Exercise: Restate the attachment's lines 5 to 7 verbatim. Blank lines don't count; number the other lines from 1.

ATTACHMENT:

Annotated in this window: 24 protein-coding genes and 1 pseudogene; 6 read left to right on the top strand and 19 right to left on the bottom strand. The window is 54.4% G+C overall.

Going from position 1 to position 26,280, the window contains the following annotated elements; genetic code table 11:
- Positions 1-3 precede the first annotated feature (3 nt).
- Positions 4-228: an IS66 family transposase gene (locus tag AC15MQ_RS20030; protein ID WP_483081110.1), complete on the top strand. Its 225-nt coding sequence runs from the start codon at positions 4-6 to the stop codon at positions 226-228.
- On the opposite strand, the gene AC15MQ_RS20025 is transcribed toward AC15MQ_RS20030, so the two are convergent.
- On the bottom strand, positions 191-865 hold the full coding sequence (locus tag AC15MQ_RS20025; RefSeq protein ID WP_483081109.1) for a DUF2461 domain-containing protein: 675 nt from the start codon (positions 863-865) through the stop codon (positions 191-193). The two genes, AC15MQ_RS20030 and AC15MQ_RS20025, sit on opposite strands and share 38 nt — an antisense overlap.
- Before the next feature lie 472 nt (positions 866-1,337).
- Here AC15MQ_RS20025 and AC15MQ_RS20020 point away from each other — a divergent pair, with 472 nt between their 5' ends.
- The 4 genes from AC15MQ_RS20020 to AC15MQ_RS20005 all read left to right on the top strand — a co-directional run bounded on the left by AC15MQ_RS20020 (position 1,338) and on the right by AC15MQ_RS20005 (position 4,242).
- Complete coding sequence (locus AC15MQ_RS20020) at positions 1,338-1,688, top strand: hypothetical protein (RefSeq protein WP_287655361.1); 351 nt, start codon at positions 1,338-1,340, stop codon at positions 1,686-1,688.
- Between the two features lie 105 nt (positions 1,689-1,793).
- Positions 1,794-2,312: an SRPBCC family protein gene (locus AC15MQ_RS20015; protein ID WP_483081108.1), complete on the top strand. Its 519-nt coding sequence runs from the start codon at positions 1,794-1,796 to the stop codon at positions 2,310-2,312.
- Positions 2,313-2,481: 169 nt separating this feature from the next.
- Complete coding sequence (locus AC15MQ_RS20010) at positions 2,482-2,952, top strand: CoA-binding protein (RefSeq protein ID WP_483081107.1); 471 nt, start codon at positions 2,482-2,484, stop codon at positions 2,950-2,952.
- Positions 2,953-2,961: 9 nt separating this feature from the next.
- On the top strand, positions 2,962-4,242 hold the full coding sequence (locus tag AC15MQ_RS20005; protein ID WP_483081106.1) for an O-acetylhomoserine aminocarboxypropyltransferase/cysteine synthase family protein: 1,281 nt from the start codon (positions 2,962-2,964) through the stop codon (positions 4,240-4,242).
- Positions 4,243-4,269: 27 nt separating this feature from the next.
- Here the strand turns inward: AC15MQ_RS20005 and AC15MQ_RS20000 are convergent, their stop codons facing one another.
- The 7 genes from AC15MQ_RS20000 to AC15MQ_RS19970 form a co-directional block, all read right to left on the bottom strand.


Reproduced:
- On the opposite strand, the gene AC15MQ_RS20025 is transcribed toward AC15MQ_RS20030, so the two are convergent.
- On the bottom strand, positions 191-865 hold the full coding sequence (locus tag AC15MQ_RS20025; RefSeq protein ID WP_483081109.1) for a DUF2461 domain-containing protein: 675 nt from the start codon (positions 863-865) through the stop codon (positions 191-193). The two genes, AC15MQ_RS20030 and AC15MQ_RS20025, sit on opposite strands and share 38 nt — an antisense overlap.
- Before the next feature lie 472 nt (positions 866-1,337).